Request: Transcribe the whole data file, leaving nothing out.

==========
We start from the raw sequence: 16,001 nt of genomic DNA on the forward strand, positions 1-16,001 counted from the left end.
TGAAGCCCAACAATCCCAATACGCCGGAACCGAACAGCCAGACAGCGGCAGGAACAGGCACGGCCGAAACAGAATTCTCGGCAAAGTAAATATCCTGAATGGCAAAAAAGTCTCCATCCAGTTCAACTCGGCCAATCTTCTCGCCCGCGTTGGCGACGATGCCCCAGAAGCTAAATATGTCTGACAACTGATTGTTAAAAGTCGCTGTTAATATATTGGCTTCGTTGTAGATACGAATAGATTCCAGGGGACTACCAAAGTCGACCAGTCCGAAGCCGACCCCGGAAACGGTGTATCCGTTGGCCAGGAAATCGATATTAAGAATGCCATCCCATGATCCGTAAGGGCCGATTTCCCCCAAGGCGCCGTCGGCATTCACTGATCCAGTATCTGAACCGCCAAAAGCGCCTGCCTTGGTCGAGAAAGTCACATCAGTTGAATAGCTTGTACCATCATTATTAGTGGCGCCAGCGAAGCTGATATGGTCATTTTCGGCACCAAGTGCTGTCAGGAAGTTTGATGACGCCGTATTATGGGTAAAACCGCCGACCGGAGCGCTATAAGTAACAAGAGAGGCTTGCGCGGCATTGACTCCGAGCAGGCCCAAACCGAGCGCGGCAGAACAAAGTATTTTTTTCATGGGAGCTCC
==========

We start from the raw sequence: 16,001 nt of genomic DNA on the forward strand, positions 1-16,001 counted from the left end.
TGAAGCCCAACAATCCCAATACGCCGGAACCGAACAGCCAGACAGCGGCAGGAACAGGCACGGCCGAAACAGAATTCTCGGCAAAGTAAATATCCTGAATGGCAAAAAAGTCTCCATCCAGTTCAACTCGGCCAATCTTCTCGCCCGCGTTGGCGACGATGCCCCAGAAGCTAAATATGTCTGACAACTGATTGTTAAAAGTCGCTGTTAATATATTGGCTTCGTTGTAGATACGAATAGATTCCAGGGGACTACCAAAGTCGACCAGTCCGAAGCCGACCCCGGAAACGGTGTATCCGTTGGCCAGGAAATCGATATTAAGAATGCCATCCCATGATCCGTAAGGGCCGATTTCCCCCAAGGCGCCGTCGGCATTCACTGATCCAGTATCTGAACCGCCAAAAGCGCCTGCCTTGGTCGAGAAAGTCACATCAGTTGAATAGCTTGTACCATCATTATTAGTGGCGCCAGCGAAGCTGATATGGTCATTTTCGGCACCAAGTGCTGTCAGGAAGTTTGATGACGCCGTATTATGGGTAAAACCGCCGACCGGAGCGCTATAAGTAACAAGAGAGGCTTGCGCGGCATTGACTCCGAGCAGGCCCAAACCGAGCGCGGCAGAACAAAGTATTTTTTTCATGGGAGCTCC